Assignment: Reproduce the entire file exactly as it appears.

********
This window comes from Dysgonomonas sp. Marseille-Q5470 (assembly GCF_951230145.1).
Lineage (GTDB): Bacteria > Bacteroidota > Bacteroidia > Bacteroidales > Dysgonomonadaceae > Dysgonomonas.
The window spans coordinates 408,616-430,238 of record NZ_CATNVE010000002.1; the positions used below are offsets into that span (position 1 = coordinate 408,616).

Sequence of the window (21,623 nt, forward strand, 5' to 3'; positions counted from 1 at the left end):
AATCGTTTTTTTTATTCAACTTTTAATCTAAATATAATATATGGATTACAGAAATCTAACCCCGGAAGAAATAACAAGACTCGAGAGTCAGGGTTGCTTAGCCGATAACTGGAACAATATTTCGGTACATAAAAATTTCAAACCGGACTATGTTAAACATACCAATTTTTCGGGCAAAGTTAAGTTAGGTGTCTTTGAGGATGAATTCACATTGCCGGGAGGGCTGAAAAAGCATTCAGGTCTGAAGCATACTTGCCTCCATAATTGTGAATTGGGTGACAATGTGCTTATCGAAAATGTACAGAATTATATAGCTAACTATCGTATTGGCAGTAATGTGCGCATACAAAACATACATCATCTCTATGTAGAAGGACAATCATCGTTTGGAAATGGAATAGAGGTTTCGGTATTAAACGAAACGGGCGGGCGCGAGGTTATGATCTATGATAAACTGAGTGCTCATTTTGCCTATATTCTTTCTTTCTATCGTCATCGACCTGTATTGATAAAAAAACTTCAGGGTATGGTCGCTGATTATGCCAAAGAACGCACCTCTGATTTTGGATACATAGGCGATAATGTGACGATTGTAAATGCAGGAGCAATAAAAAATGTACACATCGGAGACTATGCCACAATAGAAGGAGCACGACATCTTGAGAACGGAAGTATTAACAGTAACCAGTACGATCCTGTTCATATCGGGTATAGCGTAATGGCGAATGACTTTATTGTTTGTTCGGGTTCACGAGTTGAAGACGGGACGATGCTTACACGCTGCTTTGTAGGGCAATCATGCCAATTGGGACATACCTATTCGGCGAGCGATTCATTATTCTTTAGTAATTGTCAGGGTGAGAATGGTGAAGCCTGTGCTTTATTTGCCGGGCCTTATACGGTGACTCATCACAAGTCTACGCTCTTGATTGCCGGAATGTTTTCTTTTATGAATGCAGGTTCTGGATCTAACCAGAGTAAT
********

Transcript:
This window comes from Dysgonomonas sp. Marseille-Q5470 (assembly GCF_951230145.1).
Lineage (GTDB): Bacteria > Bacteroidota > Bacteroidia > Bacteroidales > Dysgonomonadaceae > Dysgonomonas.
The window spans coordinates 408,616-430,238 of record NZ_CATNVE010000002.1; the positions used below are offsets into that span (position 1 = coordinate 408,616).

Sequence of the window (21,623 nt, forward strand, 5' to 3'; positions counted from 1 at the left end):
AATCGTTTTTTTTATTCAACTTTTAATCTAAATATAATATATGGATTACAGAAATCTAACCCCGGAAGAAATAACAAGACTCGAGAGTCAGGGTTGCTTAGCCGATAACTGGAACAATATTTCGGTACATAAAAATTTCAAACCGGACTATGTTAAACATACCAATTTTTCGGGCAAAGTTAAGTTAGGTGTCTTTGAGGATGAATTCACATTGCCGGGAGGGCTGAAAAAGCATTCAGGTCTGAAGCATACTTGCCTCCATAATTGTGAATTGGGTGACAATGTGCTTATCGAAAATGTACAGAATTATATAGCTAACTATCGTATTGGCAGTAATGTGCGCATACAAAACATACATCATCTCTATGTAGAAGGACAATCATCGTTTGGAAATGGAATAGAGGTTTCGGTATTAAACGAAACGGGCGGGCGCGAGGTTATGATCTATGATAAACTGAGTGCTCATTTTGCCTATATTCTTTCTTTCTATCGTCATCGACCTGTATTGATAAAAAAACTTCAGGGTATGGTCGCTGATTATGCCAAAGAACGCACCTCTGATTTTGGATACATAGGCGATAATGTGACGATTGTAAATGCAGGAGCAATAAAAAATGTACACATCGGAGACTATGCCACAATAGAAGGAGCACGACATCTTGAGAACGGAAGTATTAACAGTAACCAGTACGATCCTGTTCATATCGGGTATAGCGTAATGGCGAATGACTTTATTGTTTGTTCGGGTTCACGAGTTGAAGACGGGACGATGCTTACACGCTGCTTTGTAGGGCAATCATGCCAATTGGGACATACCTATTCGGCGAGCGATTCATTATTCTTTAGTAATTGTCAGGGTGAGAATGGTGAAGCCTGTGCTTTATTTGCCGGGCCTTATACGGTGACTCATCACAAGTCTACGCTCTTGATTGCCGGAATGTTTTCTTTTATGAATGCAGGTTCTGGATCTAACCAGAGTAAT